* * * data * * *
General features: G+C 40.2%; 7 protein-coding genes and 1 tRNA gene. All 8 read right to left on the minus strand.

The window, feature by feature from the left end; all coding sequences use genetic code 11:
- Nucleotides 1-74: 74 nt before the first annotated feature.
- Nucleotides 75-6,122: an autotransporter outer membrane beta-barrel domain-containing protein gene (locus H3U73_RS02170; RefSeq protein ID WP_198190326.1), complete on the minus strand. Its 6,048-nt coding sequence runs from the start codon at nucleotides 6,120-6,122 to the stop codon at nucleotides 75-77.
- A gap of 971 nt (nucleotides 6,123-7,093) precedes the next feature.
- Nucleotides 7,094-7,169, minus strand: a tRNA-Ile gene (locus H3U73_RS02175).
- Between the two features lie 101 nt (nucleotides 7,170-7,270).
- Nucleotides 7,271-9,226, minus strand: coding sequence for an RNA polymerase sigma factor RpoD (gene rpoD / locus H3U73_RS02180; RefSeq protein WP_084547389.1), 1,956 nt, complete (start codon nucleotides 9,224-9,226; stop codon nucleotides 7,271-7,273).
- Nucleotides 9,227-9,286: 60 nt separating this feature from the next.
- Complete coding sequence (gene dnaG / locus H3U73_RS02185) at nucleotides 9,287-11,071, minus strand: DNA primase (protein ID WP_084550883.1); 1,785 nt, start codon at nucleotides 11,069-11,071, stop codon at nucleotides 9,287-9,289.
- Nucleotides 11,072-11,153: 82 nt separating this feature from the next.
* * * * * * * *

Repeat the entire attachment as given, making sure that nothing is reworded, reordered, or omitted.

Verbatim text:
General features: G+C 40.2%; 7 protein-coding genes and 1 tRNA gene. All 8 read right to left on the minus strand.

The window, feature by feature from the left end; all coding sequences use genetic code 11:
- Nucleotides 1-74: 74 nt before the first annotated feature.
- Nucleotides 75-6,122: an autotransporter outer membrane beta-barrel domain-containing protein gene (locus H3U73_RS02170; RefSeq protein ID WP_198190326.1), complete on the minus strand. Its 6,048-nt coding sequence runs from the start codon at nucleotides 6,120-6,122 to the stop codon at nucleotides 75-77.
- A gap of 971 nt (nucleotides 6,123-7,093) precedes the next feature.
- Nucleotides 7,094-7,169, minus strand: a tRNA-Ile gene (locus H3U73_RS02175).
- Between the two features lie 101 nt (nucleotides 7,170-7,270).
- Nucleotides 7,271-9,226, minus strand: coding sequence for an RNA polymerase sigma factor RpoD (gene rpoD / locus H3U73_RS02180; RefSeq protein WP_084547389.1), 1,956 nt, complete (start codon nucleotides 9,224-9,226; stop codon nucleotides 7,271-7,273).
- Nucleotides 9,227-9,286: 60 nt separating this feature from the next.
- Complete coding sequence (gene dnaG / locus H3U73_RS02185) at nucleotides 9,287-11,071, minus strand: DNA primase (protein ID WP_084550883.1); 1,785 nt, start codon at nucleotides 11,069-11,071, stop codon at nucleotides 9,287-9,289.
- Nucleotides 11,072-11,153: 82 nt separating this feature from the next.